Kitsap County, WA — Robin Hordon, 73, is an American citizen who is outspoken about his views on anti-militarism, feminism and environmental stewardship. He is known around town for holding signs to advocate these positions. However, in 2019, several constitutionally illiterate cops kidnapped him on the Fourth of July for holding his signs — a constitutionally-protected act — in a public park.
For the last two years, Hordon has been attempting to hold the cops accountable for what they did to him that day, and this month, he was successful.
On that day in 2019, Hordon was holding signs he calls “temporary free speech presentations” when deputies arrived to force him to leave. Knowing he was well within his constitutional rights to hold signs in a public park, Hordon refused to leave when police arrived.
To be clear, the signs did not contain profanity or anything remotely offensive. One side of the 6-foot sign read "Protect Democracy Vote," and the other side read "Save Earth."
Because he stood up for his First Amendment rights, deputies arrested him and threw him in a cage. His bail was set at $50,000 — in spite of the fact that he had no criminal record and the charges were for non-violent offenses.
Unable to pay the massive bail amount, Hordon was forced to spend the next night in jail before a judge released him on no bail. Police then "permanently banned" Hordon from the park.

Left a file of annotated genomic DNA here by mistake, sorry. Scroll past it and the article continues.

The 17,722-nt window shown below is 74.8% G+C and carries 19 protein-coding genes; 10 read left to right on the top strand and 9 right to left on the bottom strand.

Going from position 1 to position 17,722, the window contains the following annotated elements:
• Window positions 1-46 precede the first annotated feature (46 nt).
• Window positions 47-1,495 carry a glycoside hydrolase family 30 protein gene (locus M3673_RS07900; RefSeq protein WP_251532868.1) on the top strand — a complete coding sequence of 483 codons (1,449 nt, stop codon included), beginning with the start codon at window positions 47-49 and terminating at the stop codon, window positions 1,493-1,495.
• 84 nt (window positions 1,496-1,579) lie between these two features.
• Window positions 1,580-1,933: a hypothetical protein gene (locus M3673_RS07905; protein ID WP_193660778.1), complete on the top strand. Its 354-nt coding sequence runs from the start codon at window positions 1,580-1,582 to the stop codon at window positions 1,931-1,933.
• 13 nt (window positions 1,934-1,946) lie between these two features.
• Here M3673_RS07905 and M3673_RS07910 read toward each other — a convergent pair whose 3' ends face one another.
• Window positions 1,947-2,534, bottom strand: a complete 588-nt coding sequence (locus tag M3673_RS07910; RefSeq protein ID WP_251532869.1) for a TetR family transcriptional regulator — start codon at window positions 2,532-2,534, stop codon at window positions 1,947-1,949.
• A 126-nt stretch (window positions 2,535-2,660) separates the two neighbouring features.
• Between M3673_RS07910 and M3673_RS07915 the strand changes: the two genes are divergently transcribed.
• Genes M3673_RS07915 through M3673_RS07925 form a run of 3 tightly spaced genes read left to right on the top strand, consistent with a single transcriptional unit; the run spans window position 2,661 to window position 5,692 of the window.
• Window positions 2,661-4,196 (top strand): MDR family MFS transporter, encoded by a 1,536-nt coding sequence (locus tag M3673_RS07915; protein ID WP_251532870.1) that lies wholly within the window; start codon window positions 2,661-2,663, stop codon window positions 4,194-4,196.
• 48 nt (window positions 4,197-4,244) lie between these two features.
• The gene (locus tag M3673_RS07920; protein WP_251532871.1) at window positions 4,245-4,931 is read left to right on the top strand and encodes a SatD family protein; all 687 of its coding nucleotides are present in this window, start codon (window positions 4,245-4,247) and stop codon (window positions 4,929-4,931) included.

While awaiting trial, Hordon returned to the park to take photographs in preparation for his defense and when deputies spotted him, they arrested him once more. Hordon was subsequently charged with three counts of second-degree criminal trespass.
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Likely realizing they had no legal case against Hordon, prosecutors eventually dropped all the charges and rescinded the "permanent ban" from the park.
This month, Kitsap County and the Port of Kingston paid Hordon a total of $400,000 — $250,000 from the county and $150,000 from the port — for the laundry list of constitutional rights violations over being twice jailed, held on “excessive” bail and “forever” banished from the park at the port.
As part of the lawsuit, the Kitsap County Sheriff's department will be forced to undergo "free speech training" and make policy changes to make sure they never infringe on someone's rights like this again. The county also agreed to changing the bail policy after setting such a disproportionately high bail for Hordon.
Hordon told the Kitsap Sun that he didn't think he would get any money from the lawsuit and only sued the county to get policies changed.
“I was standing up for making the Constitution work,” he said. “I refuse to give up my First Amendment rights. Then what happened after that is basically they dug their own financial hole," adding, “I’m not thinking ‘cha-ching.’”
Though the county did not admit wrongdoing, Hordon's attorney says the policy changes are pretty much exactly that.
“This is meaningful for him,” Hordon’s attorney, Joe Schaeffer said. “It goes beyond him and betters the system for everyone, quite frankly, including the police. For me personally, it is a rare case where we see significant, substantive policy change.”